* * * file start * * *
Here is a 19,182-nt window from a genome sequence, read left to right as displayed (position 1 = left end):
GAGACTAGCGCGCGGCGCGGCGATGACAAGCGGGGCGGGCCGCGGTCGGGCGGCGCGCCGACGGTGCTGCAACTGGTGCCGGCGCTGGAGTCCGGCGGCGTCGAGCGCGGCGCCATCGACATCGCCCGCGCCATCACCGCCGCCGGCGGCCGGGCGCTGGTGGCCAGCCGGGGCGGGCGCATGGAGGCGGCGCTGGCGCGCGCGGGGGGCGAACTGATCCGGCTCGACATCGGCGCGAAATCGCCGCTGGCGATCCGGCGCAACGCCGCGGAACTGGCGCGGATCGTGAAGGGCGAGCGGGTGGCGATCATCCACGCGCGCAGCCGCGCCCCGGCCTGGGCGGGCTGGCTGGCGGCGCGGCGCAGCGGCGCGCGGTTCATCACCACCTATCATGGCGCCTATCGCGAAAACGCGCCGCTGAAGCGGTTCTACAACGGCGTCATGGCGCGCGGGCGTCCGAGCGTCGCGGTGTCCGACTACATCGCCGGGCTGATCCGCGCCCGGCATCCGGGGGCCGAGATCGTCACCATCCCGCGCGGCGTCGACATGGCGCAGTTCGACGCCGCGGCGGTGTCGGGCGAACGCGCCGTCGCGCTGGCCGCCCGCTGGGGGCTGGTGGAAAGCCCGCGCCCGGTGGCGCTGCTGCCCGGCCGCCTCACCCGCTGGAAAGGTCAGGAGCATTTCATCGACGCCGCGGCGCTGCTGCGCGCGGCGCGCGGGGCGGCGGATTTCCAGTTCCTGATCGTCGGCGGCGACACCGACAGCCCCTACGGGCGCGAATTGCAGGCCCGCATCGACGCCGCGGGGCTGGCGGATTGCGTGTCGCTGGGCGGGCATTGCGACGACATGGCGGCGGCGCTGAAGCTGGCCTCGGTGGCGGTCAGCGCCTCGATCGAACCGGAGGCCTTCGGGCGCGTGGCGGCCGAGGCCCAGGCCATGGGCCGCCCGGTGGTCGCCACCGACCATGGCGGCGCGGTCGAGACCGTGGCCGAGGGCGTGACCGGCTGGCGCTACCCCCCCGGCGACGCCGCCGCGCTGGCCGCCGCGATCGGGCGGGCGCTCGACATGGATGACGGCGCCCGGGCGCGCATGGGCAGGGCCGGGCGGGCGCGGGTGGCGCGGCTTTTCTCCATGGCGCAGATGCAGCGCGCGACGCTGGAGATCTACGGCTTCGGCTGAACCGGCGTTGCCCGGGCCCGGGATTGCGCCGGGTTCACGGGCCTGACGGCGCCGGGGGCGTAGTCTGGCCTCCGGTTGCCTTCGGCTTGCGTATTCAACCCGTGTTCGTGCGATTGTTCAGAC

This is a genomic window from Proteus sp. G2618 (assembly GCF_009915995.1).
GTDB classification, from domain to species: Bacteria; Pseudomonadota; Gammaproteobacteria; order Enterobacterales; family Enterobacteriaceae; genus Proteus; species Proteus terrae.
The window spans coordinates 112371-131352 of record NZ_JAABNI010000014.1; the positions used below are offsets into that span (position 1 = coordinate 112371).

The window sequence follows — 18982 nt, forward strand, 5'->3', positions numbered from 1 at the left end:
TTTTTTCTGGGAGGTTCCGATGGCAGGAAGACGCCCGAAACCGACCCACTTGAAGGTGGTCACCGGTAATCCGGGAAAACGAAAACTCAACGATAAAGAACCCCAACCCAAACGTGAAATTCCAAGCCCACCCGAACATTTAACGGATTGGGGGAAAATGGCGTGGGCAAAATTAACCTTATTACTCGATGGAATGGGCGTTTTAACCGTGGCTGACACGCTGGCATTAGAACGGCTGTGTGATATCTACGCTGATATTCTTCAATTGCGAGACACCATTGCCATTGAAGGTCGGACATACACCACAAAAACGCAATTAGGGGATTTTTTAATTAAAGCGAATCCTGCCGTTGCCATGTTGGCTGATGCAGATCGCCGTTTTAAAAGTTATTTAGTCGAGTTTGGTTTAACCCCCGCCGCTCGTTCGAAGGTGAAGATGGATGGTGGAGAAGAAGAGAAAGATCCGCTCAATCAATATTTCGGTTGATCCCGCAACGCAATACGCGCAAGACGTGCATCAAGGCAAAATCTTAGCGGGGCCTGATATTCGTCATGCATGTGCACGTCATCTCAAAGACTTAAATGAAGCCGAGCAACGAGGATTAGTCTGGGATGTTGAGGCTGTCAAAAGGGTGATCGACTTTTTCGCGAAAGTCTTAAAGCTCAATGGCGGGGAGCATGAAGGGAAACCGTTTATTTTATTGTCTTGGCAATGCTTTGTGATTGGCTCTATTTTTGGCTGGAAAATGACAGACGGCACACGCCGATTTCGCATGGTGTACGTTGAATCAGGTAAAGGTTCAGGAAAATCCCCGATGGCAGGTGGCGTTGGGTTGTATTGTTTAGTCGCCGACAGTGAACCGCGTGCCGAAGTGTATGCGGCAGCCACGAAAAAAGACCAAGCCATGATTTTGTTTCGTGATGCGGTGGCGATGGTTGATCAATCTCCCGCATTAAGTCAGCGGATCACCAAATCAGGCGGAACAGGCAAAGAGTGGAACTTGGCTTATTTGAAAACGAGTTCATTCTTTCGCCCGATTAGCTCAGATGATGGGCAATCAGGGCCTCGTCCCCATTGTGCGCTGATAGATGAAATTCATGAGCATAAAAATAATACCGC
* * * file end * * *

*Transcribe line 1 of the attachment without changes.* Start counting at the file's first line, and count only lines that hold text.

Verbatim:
Here is a 19,182-nt window from a genome sequence, read left to right as displayed (position 1 = left end):